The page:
. The positions of GeSn and Ge peaks in the reciprocal lattice were determined, then the mismatch parameters were calculated. In the HRRLMs, the shape of the GeSn peak and the diffused scattering provide information about the presence of Sn dots within the GeSn layer. In these maps, the GeSn peak is aligned with the Ge peak along the (001) direction showing minor strain relaxation. The GeSn peak shifts out but is still along the (001) direction, illustrating the increase in strain in the epilayers.
Figure 2. X-ray analysis of GeSn/Ge layers (a) rocking curves and (b) 224 HRRLMs.
3. Strain Modulation of GeSnOI by Vertical Etching
The strain modulation of GeSnOI was studied by stepwise etching the Ge buffer. Figure 3 shows HRXRD results of as-grown and after 20 s, 100 s, and 120 s etching times of GeSnOI. In these experiments, the intensity of the Ge peak decreases gradually with increases in etching time, and later appears as Ge is completely etched away.
Figure 3. (a) XRD of GeSnOI as-grown (black line) and after wet etchings of 20 s (orange line), 100 s (blue line), and 120 s (red line); (b) PL at room temperature of GeSn as-grown (red line), GeSnOI (black line), and after wet etchings of 20 s (blue line), 100 s (amaranth line), and 120 s (orange line); and (c) PL of GeSnOI after wet etching of 20 s at temperatures of 80 K (orange line), 193 K (blue line), and room temperature (red line).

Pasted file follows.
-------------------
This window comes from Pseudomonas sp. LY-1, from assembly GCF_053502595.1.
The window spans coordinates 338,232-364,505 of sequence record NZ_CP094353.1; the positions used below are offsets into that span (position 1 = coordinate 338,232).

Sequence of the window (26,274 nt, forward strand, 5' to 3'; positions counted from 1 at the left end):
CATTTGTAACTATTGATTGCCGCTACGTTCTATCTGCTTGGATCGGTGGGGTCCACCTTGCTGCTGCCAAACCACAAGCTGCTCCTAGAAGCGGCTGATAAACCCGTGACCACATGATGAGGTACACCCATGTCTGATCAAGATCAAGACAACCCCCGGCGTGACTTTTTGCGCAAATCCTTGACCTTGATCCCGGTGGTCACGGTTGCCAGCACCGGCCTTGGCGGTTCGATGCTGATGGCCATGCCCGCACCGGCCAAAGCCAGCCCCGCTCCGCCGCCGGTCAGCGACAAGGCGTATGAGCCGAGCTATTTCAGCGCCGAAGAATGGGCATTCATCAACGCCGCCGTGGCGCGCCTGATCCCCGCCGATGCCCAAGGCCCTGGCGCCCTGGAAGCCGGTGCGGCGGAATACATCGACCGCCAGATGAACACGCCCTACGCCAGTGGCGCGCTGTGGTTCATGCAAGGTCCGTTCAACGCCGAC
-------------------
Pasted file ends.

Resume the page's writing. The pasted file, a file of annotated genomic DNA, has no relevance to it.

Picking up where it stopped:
Figure 3b shows the GeSn peak has a blue-shift after the bonding process. It is believed that this shift is a result of the annealing treatment (300 °C 1 h) which could cause a number of Sn atoms to be pushed out from substitutional sites, resulting in strain reduction. This explanation originates from the fact that researchers observed no defects in HRTEM results. Meanwhile, the etching of the Ge buffer creates a red-shift, as expected. The red-shift is caused by stress release and bandgap alignment in GeSn. Table 1 and Figure 3c demonstrate more PL investigation on the GeSnOI sample with a 20-s etching of Ge buffer at different temperatures. The PL peak’s FWHM at room temperature (shown as Table 1) is decreased at low temperature analysis, which is consistent with freezing of imperfections in the epilayer.
Table 1. PL data for the GeSn peak at 80 K and at room temperature (RT) after Ge vertical wet etching.
||Peak of GeSn-80 K/nm
||Peak of GeSn-RT/nm
|GeSn Before bonding
In order to find out the strain distribution in the above sample GeSnOI, NBD analysis was performed, as shown in Figure 4a–c, and more details about estimated strain values are demonstrated in Table 2. The strain is distributed at the top level in the middle of the GeSn layer and more relaxation occurs in the vertical direction close to the Ge buffer. No defects are created in GeSn layers, and by removing more Ge buffer the strain is constantly decreased.
Figure 4. NBD in different GeSn regions of sample wet etched for 20 s; the reference is bulk Ge with lattice constant 5.657 Å. (a) Up; (b) middle; (c) down.
Table 2. NBD results about GeSnOI strain before etching, and after wet etching for 20 s and 120 s.